Civil engineering vs architecture so you can decide the best major for you.
What’s up everyone this is Jake Voorhees, and you are watching episode 020 of The 1% Engineer Show.
Make sure you guys subscribe to this channel so you don’t miss out on future episodes about how you can be the best engineer you can be. This is a question that I’ve been getting a lot lately.
I answered it on Quora, and I did a blog post about this. It’s a common thing that people are confused between architecture and engineering
or in this regard civil engineering because that’s the one form of engineering that’s most related to architecture, so that’s really what this video is about architecture vs civil engineering so when I say engineering it means civil. I’m a civil engineer so I can directly speak to this.
As a global summary, although architects and engineers perform parallel functions in design, implementation of infrastructure, buildings and things like this, they’re very different.
There’s a significant delineation between the two. This video is going to tell you more about that, so you know which one to choose so you know which career path to go down so you make sure that you are following your dreams and you can be a 1% engineer, or in this regard 1% architect.
But engineering’s probably the way to go.
So this video’s going to give you four differences between the two, so you can pick the right major for you.
- Character Traits.
Architects and Engineers often approach problems and situations from different foundations. Architects tend to think more
outside the box are connected to the aesthetics of things, whereas Engineers tend to be more quantitative, more numbers-driven rationale driven instead of how they feel, instead of how it looks.
Engineers want to know how’s the thing going to stand up, how’s it going to be done, how much is it going to cost – its all numbers
driven by an engineer.
There’s the right type of person for each one.
If you tend to like to draw be very creative and have a colourful type of personality and way of thinking, then architecture’s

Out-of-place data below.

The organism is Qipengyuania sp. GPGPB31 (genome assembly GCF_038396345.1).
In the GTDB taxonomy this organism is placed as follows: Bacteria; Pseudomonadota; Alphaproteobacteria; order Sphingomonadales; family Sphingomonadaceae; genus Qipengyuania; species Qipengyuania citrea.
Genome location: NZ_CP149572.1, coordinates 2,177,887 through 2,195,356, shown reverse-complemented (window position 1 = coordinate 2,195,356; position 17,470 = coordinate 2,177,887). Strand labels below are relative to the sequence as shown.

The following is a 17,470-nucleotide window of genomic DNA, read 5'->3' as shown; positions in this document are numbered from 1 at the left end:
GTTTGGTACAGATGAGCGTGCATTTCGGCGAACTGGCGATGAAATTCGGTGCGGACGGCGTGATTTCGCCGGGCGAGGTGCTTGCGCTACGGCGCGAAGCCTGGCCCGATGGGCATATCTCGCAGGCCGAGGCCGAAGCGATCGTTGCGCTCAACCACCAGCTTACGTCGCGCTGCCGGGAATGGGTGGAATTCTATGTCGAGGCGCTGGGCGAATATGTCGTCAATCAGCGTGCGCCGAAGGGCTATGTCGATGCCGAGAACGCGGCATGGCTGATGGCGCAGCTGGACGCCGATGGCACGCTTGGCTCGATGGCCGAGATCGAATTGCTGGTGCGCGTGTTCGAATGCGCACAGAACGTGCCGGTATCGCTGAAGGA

probably for you.
Contrary to popular belief there are tons of Engineers out there who are very numbers-driven, but they can’t draw at all.
They can do stick figures and free body diagrams for their classes but in terms of thinking outside the box and being creative and actually
being artsy, a lot of times engineer struggle.
And that way you know engineering is for you
- if you fall into this mould.
Engineers rely on equations, formulas, and scientific principles to solve problems, develop solutions, and conclusions to whatever they’re
working on in their field.
Whereas architects tend to consider the spatial functionality, the connection to its surroundings, how things integrate
into aesthetics and overall connectivity to neighbouring entities whether they be buildings or roadway facilities or functionality of a park or something like this.
The approach that overall design thinking is different between the two.
This is where architects have a significant advantage.
Because it comes down to feeling and energy and aesthetics and creativity and how it looks, architects typically are the starter for the
They are the ones that create the blueprints, they are the ones who have the vision for what we’re going to build, and then the engineers take that vision and say, okay, how we were going to do this, what’s the most cost-effective approach for this the right materials for this type of design, so again if you want to be in the creative camp if you want to be architecting these types of concepts, then you should probably go for architecture.